Organic Produce Supporting Fertility

Author: Alyce Cimino   Date Posted:28 November 2017 

On average it takes 100 days for sperm (men) and eggs (women) to mature, which is an interesting fact, but it’s also suggesting that to support good fertility outcomes, preconception care is key.

We live in a modern world, in a world that has more chemicals and pesticides than ever before, and while they are not 100% avoidable, scientists have been digging deeper and looking into how these toxins are affecting our long term health, pregnancy and health of our offspring. 

A recent 2017 Harvard Study observed the fertility outcomes of 325 women (with an average age of 35 years old) who undertook the Environment Reproductive Health Study (EARTH). The aim of the study was to discover if there was a correlation between the consumption of pesticides from fruits and vegetables and general reduction in fertility/pregnancy outcomes [1].

The study observed USA standard pesticide use in consumed produce, individual daily consumption of non-organic produce and the correlation between individuals having trouble conceiving and adverse reproductive consequences.

The study concluded that women who ate 3+ servings of non-organic produce were 18% more likely to have trouble falling pregnant naturally, compared to women who ate one daily serving of non-organic produce.

Interestingly the researchers replicated the results; finding that by swapping out the high-pesticide fruits and vegetables for low-pesticide produce (i.e. using the Dirty Dozen list and Clean 15), that there was an increase in pregnancy odds by 79%!

As well as having a reduced chemical load, we have also learnt that organic produce holds a higher nutritional profile when compared to its non-organic counterpart [2], suggesting that we can get more for our buck when choosing organic, eat seasonally and support local and small farming practices while supporting our overall long term health.


So where do we go from here?

While it can be quite daunting, it doesn’t need to be. The Environmental Working Group (EWG) reviews and releases an updated Dirty Dozen list each year. These are the foods that tested and shown to contain the highest pesticide and chemical residue – this is where you start.

 

2017 EWG Dirty dozen

Aim to limit / go organic for these foods.

  1. Strawberries
  2. Spinach
  3. Nectarines
  4. Apples
  5. Peaches
  6. Pears
  7. Cherries
  8. Grapes
  9. Celery
  10. Tomatoes
  11. Sweet Bell Peppers (Capsicum)
  12. Potatoes
    (+ hot peppers (chillies))


2017 EWG Clean 15

Low chemical readings; enjoy seasonally
 
  1. Sweet corn
  2. Avocados
  3. Pineapples
  4. Cabbage
  5. Onions
  6. Sweet peas (frozen)
  7. Papayas (non GMO)
  8. Asparagus
  9. Mangoes
  10. Eggplant
  11. Honeydew melon
  12. Kiwi
  13. Cantaloupe / rock melon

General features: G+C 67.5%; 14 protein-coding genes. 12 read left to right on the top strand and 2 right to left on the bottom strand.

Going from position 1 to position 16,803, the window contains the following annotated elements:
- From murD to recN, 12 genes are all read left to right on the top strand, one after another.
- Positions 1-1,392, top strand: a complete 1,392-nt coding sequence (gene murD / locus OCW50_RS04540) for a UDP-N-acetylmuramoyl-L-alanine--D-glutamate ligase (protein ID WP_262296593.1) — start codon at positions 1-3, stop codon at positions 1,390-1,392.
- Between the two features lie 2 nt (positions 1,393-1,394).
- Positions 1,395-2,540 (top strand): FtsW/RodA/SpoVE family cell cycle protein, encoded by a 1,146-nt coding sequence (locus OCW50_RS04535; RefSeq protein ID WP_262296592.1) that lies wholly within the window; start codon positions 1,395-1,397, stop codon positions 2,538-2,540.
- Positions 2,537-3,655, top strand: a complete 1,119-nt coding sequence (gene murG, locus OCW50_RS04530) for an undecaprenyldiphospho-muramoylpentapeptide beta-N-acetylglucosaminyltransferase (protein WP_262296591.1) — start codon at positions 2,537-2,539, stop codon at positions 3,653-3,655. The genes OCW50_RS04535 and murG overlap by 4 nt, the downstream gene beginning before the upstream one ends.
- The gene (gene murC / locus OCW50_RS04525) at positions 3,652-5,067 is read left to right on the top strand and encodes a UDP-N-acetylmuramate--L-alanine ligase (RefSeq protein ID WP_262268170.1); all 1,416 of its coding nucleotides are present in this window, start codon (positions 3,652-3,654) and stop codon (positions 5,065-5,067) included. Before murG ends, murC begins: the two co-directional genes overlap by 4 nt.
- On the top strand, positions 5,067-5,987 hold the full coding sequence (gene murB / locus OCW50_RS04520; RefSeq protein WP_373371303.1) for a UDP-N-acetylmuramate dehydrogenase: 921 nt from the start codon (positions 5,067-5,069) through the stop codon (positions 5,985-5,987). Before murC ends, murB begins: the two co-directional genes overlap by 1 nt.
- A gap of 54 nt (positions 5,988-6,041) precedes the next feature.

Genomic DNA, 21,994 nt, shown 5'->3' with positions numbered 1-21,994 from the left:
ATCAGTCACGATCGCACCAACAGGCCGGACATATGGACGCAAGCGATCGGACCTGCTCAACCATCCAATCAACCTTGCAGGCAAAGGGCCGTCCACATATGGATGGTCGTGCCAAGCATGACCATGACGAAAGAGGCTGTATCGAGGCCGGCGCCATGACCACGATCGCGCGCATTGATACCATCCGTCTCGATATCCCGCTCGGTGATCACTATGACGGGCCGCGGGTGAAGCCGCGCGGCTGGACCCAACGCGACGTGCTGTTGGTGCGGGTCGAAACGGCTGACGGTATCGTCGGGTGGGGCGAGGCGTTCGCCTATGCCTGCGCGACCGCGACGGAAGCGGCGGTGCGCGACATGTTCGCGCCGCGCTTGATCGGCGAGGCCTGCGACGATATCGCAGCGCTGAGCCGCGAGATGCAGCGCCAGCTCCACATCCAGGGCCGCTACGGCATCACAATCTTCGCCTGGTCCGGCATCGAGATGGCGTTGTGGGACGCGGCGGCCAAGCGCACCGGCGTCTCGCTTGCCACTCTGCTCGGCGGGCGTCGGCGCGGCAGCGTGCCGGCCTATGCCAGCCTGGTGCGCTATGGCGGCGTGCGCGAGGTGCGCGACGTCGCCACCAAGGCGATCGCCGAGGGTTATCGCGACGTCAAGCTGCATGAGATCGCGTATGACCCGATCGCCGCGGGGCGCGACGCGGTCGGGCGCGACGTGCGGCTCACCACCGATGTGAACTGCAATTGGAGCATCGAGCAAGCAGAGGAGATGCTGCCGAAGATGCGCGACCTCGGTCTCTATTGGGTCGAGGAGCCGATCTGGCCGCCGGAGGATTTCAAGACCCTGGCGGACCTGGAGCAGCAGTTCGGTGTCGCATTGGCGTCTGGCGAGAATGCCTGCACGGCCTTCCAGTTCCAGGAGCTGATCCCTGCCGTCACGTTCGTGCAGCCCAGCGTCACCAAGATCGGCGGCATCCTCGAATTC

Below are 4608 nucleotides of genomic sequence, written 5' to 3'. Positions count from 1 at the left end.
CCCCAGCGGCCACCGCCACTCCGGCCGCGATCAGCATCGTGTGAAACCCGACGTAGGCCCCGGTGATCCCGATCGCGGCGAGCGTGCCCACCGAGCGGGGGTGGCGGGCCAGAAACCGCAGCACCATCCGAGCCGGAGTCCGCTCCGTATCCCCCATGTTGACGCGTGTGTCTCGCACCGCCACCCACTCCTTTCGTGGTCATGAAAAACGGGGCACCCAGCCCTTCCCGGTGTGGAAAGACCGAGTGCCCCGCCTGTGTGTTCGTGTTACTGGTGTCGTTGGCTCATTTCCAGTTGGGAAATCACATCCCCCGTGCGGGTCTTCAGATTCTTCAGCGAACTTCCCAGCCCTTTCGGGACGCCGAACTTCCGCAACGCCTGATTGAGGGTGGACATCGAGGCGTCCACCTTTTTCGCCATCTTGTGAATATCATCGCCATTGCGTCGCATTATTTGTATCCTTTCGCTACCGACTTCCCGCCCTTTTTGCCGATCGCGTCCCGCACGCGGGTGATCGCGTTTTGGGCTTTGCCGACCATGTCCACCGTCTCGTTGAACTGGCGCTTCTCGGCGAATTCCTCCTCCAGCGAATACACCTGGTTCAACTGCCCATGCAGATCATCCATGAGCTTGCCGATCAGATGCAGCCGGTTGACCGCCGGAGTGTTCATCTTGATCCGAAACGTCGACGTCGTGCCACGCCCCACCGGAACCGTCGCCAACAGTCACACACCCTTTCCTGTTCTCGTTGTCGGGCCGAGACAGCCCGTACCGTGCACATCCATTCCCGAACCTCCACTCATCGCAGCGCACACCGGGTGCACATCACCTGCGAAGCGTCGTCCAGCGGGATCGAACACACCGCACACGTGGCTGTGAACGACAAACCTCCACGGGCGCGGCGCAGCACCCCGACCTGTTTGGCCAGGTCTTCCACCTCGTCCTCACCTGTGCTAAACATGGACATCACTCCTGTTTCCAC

14. Cauliflower
  15. Grapefruit

 

Reducing chemical exposure in our home and daily routine is another way to support fertility outcomes. Simple steps, such as removing commercial air fresheners, choosing organic cosmetics and beauty products and working to reduce plastic exposure can all help to reduce the daily load.

So what does this all tell us? Simply put, choosing organic produce and reducing chemical load during preconception as well as throughout the duration of the pregnancy, may support and enhance positive pregnancy outcomes! So head to the farmers markets and grab that organic fruit and vege, add the organic meat, grains and legumes to your shopping basket and get cooking!
 

References:

[1] Chiu Y, Williams PL, Gillman MW, Gaskins AJ, Mínguez-Alarcón L, Souter I, Toth TL, Ford JB, Hauser R, Chavarro JE, for the EARTH Study Team. Association Between Pesticide Residue Intake From Consumption of Fruits and Vegetables and Pregnancy Outcomes Among Women Undergoing Infertility Treatment With Assisted Reproductive Technology. JAMA Intern Med. Published online October 30, 2017. doi:10.1001/jamainternmed.2017.5038

[2] Smith-Spangler C, et al., 2012, Are organic foods safer or healthier than conventional alternatives?: A systematic review’, Annals of Internal Medicine, 157(5), 348-66


Resources:

 

Written by Alyce Cimino

Alyce Cimino (BHSc Naturopathy) is a qualified Naturopath with a passion for nutrition, food as medicine and helping others achieve their health goals towards a happy and healthy lifestyle. Alyce believes health begins with delicious whole foods and in her spare time you can find her in the kitchen creating something deliciously healthy or at the beach enjoying the sunshine and ocean.

Alyce has a love for herbal teas, but all teas are better with a little raw cheesecake on the side.


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